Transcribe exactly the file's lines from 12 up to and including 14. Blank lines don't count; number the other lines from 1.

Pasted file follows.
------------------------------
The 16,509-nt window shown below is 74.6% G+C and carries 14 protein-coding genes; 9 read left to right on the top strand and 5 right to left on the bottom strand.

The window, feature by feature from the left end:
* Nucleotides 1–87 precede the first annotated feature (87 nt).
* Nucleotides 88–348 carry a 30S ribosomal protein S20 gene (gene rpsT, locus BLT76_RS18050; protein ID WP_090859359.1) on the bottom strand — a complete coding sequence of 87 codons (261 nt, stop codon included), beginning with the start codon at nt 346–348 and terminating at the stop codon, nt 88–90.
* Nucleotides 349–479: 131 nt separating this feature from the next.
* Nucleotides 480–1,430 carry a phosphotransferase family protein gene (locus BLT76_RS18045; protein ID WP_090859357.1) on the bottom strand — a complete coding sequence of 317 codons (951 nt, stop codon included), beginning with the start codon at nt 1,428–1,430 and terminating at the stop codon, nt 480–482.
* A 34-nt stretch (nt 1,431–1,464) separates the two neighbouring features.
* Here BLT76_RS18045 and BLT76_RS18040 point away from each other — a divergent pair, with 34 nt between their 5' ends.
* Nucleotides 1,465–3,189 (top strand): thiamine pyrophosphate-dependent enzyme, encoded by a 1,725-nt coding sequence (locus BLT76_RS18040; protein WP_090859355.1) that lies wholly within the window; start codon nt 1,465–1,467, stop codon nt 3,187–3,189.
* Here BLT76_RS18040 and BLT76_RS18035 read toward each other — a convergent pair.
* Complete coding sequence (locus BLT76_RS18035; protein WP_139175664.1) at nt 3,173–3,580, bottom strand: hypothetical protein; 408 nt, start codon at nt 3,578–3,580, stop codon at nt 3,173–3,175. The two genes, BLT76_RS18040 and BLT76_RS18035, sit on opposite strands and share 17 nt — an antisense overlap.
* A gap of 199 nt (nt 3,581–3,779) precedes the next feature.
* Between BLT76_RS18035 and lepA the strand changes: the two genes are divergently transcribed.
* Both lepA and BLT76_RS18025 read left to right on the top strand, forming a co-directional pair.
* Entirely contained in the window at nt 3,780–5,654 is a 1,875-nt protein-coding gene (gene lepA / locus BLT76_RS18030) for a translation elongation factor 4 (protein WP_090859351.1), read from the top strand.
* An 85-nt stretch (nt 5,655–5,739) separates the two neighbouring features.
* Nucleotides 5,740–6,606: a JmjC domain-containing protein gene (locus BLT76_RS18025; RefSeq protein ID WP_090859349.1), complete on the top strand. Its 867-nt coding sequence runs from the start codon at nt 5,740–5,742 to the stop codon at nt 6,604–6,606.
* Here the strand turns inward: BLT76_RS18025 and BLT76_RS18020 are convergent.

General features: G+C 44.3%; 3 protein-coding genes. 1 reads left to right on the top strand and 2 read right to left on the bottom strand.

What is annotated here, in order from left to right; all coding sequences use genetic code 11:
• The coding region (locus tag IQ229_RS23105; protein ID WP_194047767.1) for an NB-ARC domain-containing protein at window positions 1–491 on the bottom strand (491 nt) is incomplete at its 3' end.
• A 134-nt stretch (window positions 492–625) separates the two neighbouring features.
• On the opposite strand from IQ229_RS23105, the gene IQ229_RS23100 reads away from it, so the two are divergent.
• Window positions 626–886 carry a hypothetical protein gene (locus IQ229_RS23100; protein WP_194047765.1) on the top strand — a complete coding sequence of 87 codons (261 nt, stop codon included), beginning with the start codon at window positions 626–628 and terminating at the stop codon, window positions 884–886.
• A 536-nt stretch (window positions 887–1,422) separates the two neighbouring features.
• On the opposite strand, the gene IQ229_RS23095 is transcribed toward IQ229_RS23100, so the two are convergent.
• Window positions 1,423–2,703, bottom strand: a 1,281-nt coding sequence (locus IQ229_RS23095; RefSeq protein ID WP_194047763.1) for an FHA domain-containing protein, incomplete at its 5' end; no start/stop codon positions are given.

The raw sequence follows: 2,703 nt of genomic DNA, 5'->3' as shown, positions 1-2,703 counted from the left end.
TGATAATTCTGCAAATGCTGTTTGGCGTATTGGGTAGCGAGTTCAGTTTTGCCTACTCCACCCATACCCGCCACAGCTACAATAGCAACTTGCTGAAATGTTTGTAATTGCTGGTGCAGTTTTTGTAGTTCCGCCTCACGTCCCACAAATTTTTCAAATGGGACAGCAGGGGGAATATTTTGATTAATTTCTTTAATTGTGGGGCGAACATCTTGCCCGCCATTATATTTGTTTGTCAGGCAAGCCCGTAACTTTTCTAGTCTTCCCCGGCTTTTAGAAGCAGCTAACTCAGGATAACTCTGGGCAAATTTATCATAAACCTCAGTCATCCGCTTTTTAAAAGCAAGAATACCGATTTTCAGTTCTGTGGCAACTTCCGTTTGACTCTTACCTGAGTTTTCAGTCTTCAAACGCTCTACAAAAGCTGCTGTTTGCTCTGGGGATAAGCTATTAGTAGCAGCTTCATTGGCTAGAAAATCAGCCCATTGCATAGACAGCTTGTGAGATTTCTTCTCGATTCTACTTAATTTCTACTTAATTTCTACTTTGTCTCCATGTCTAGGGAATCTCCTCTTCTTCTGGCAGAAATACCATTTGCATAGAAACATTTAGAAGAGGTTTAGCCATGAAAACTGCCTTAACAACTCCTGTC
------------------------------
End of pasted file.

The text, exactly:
* A gap of 199 nt (nt 3,581–3,779) precedes the next feature.
* Between BLT76_RS18035 and lepA the strand changes: the two genes are divergently transcribed.
* Both lepA and BLT76_RS18025 read left to right on the top strand, forming a co-directional pair.